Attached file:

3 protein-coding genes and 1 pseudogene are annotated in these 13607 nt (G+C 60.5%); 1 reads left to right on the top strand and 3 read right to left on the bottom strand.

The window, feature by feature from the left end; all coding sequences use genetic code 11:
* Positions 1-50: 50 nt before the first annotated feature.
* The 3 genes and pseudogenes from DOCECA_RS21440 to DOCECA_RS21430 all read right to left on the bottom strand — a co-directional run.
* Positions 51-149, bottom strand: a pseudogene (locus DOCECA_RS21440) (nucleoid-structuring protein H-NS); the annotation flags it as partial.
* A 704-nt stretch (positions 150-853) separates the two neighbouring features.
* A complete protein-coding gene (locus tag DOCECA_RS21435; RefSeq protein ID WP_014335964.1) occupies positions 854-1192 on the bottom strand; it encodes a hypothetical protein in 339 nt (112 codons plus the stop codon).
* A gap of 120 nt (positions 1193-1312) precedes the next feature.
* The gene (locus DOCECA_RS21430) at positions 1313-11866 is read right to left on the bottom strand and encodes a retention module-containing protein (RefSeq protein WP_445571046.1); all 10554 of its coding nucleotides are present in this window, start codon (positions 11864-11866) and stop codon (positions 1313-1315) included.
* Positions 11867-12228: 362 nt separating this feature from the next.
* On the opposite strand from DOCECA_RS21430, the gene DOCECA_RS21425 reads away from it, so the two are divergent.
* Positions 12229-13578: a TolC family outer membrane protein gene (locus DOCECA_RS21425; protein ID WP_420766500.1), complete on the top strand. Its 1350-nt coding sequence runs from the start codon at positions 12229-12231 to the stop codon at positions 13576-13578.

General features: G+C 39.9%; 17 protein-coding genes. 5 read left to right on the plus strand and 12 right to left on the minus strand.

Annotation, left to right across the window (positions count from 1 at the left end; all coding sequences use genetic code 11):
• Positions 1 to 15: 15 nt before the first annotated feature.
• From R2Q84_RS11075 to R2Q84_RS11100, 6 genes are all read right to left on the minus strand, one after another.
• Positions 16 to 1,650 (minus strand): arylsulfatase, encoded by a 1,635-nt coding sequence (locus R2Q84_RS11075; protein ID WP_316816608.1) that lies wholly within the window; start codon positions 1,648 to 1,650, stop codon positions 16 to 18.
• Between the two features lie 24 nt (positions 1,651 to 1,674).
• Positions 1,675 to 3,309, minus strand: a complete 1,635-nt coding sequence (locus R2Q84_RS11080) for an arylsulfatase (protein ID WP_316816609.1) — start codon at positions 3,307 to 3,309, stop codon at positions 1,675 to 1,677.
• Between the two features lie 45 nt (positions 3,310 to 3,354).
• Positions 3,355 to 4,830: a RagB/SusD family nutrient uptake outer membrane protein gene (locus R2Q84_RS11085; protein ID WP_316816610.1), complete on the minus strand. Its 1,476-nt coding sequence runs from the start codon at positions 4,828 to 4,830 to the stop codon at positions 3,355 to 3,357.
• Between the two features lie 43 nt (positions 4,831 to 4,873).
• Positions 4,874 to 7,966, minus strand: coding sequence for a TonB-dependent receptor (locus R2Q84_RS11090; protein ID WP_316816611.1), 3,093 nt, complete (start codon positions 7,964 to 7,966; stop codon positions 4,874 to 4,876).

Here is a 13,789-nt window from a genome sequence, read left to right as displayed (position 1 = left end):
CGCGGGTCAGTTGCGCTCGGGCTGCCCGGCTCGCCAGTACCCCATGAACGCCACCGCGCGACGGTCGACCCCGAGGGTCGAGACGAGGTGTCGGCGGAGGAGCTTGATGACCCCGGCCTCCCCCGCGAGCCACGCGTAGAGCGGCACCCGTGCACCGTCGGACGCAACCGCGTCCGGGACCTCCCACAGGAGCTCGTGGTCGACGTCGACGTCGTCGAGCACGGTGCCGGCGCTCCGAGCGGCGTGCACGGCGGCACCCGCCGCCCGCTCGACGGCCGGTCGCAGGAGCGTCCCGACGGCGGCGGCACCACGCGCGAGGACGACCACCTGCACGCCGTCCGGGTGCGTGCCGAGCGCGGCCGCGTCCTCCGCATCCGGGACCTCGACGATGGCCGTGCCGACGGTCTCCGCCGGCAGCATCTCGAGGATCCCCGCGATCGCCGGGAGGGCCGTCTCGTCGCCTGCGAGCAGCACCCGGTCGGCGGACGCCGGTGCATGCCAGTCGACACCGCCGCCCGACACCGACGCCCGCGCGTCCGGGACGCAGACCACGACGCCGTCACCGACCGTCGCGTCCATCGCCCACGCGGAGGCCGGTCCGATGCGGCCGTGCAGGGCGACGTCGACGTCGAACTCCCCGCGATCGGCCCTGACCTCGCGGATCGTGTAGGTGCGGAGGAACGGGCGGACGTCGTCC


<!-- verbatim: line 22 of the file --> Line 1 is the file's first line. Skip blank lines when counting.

• Between the two features lie 43 nt (positions 4,831 to 4,873).